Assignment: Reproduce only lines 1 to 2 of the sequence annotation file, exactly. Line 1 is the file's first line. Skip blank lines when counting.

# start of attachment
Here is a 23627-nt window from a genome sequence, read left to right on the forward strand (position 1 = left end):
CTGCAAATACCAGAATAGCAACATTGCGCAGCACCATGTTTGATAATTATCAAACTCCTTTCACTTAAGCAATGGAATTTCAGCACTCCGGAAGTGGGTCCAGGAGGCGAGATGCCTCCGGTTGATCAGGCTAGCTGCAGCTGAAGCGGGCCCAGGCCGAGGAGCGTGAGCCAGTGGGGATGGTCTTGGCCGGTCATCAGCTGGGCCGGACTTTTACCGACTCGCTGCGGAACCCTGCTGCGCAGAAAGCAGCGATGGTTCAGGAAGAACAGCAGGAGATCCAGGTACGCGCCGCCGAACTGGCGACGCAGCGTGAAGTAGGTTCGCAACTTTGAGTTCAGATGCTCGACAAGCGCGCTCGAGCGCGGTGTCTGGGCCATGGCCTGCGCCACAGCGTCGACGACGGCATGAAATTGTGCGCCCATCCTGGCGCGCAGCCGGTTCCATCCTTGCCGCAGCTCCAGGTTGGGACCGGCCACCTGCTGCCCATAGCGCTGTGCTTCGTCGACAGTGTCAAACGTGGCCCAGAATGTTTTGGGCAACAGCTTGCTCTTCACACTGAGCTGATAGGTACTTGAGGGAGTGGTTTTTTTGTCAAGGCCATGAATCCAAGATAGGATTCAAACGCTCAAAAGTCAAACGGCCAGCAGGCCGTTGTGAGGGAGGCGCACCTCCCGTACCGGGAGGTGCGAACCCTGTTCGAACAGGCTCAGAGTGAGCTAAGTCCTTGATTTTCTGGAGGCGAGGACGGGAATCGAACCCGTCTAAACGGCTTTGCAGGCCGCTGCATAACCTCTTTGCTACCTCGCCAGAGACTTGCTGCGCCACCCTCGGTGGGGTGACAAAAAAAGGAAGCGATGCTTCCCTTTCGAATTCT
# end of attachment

Here is a 23627-nt window from a genome sequence, read left to right on the forward strand (position 1 = left end):
CTGCAAATACCAGAATAGCAACATTGCGCAGCACCATGTTTGATAATTATCAAACTCCTTTCACTTAAGCAATGGAATTTCAGCACTCCGGAAGTGGGTCCAGGAGGCGAGATGCCTCCGGTTGATCAGGCTAGCTGCAGCTGAAGCGGGCCCAGGCCGAGGAGCGTGAGCCAGTGGGGATGGTCTTGGCCGGTCATCAGCTGGGCCGGACTTTTACCGACTCGCTGCGGAACCCTGCTGCGCAGAAAGCAGCGATGGTTCAGGAAGAACAGCAGGAGATCCAGGTACGCGCCGCCGAACTGGCGACGCAGCGTGAAGTAGGTTCGCAACTTTGAGTTCAGATGCTCGACAAGCGCGCTCGAGCGCGGTGTCTGGGCCATGGCCTGCGCCACAGCGTCGACGACGGCATGAAATTGTGCGCCCATCCTGGCGCGCAGCCGGTTCCATCCTTGCCGCAGCTCCAGGTTGGGACCGGCCACCTGCTGCCCATAGCGCTGTGCTTCGTCGACAGTGTCAAACGTGGCCCAGAATGTTTTGGGCAACAGCTTGCTCTTCACACTGAGCTGATAGGTACTTGAGGGAGTGGTTTTTTTGTCAAGGCCATGAATCCAAGATAGGATTCAAACGCTCAAAAGTCAAACGGCCAGCAGGCCGTTGTGAGGGAGGCGCACCTCCCGTACCGGGAGGTGCGAACCCTGTTCGAACAGGCTCAGAGTGAGCTAAGTCCTTGATTTTCTGGAGGCGAGGACGGGAATCGAACCCGTCTAAACGGCTTTGCAGGCCGCTGCATAACCTCTTTGCTACCTCGCCAGAGACTTGCTGCGCCACCCTCGGTGGGGTGACAAAAAAAGGAAGCGATGCTTCCCTTTCGAATTCT